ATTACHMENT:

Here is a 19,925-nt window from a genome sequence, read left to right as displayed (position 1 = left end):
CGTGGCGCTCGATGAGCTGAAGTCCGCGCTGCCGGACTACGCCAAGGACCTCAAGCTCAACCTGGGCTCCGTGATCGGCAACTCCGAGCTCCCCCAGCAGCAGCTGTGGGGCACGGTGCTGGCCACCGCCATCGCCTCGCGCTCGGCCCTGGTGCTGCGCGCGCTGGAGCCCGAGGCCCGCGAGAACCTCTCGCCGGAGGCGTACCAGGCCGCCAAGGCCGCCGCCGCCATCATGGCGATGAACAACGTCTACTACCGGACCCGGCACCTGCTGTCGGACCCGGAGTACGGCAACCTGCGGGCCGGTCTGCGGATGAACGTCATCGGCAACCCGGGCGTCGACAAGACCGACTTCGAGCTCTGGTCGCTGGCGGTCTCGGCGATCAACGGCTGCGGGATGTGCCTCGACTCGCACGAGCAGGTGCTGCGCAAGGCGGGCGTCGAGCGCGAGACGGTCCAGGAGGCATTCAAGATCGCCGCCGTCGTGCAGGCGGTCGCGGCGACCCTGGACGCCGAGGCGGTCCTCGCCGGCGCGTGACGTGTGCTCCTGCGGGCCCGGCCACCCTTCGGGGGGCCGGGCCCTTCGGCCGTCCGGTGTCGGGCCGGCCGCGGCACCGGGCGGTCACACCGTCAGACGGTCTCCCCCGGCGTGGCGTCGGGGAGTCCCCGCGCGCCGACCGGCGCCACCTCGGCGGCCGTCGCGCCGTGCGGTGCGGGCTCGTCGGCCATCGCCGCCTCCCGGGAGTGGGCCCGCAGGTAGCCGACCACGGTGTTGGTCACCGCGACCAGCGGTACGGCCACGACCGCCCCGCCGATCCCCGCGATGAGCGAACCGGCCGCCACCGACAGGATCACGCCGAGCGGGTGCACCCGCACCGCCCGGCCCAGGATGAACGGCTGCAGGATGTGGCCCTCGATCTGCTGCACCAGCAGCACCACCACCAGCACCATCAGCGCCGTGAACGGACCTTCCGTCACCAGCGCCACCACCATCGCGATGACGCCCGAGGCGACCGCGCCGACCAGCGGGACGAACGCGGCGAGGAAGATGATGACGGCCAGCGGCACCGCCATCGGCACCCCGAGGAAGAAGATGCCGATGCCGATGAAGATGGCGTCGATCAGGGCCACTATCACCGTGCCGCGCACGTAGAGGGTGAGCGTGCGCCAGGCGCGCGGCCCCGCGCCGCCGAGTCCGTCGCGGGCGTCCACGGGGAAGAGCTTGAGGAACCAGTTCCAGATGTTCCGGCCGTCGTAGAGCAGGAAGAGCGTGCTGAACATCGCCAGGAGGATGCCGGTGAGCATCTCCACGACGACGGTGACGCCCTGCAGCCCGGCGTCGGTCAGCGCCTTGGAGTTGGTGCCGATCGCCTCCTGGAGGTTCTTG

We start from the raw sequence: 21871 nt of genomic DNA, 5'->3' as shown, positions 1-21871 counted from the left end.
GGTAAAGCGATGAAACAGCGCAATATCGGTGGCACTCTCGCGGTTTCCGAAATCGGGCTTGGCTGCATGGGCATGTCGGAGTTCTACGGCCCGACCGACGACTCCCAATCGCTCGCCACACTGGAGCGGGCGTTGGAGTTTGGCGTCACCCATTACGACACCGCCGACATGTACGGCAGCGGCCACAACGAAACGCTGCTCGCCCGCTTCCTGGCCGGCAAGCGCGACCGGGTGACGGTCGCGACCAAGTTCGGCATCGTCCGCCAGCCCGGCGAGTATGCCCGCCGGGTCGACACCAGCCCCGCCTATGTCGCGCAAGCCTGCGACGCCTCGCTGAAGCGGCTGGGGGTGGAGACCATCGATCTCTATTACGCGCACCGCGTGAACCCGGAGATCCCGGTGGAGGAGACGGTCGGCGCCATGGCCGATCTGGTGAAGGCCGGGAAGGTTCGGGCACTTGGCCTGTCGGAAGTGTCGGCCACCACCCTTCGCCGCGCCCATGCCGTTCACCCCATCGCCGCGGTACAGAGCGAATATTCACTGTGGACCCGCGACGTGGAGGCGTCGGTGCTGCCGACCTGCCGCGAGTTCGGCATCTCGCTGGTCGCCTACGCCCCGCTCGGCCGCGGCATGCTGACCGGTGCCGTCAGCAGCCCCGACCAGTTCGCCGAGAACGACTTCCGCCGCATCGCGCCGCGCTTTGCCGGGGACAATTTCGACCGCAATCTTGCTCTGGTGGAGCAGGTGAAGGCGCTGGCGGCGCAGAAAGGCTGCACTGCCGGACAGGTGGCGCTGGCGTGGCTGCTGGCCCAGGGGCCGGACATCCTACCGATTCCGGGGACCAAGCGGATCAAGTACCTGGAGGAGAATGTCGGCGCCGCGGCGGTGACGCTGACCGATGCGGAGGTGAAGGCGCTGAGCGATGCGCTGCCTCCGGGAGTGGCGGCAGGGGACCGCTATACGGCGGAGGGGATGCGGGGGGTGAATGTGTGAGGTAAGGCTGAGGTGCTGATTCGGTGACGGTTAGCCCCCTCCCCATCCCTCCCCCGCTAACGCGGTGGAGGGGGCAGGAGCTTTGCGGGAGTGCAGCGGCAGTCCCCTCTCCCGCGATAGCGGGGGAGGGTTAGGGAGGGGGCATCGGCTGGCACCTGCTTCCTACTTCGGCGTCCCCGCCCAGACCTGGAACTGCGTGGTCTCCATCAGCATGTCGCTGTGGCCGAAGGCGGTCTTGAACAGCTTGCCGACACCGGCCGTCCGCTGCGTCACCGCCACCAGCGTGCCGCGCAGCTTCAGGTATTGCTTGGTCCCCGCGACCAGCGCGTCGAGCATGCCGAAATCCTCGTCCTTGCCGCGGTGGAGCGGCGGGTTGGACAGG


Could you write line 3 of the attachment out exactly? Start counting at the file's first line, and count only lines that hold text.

We start from the raw sequence: 21871 nt of genomic DNA, 5'->3' as shown, positions 1-21871 counted from the left end.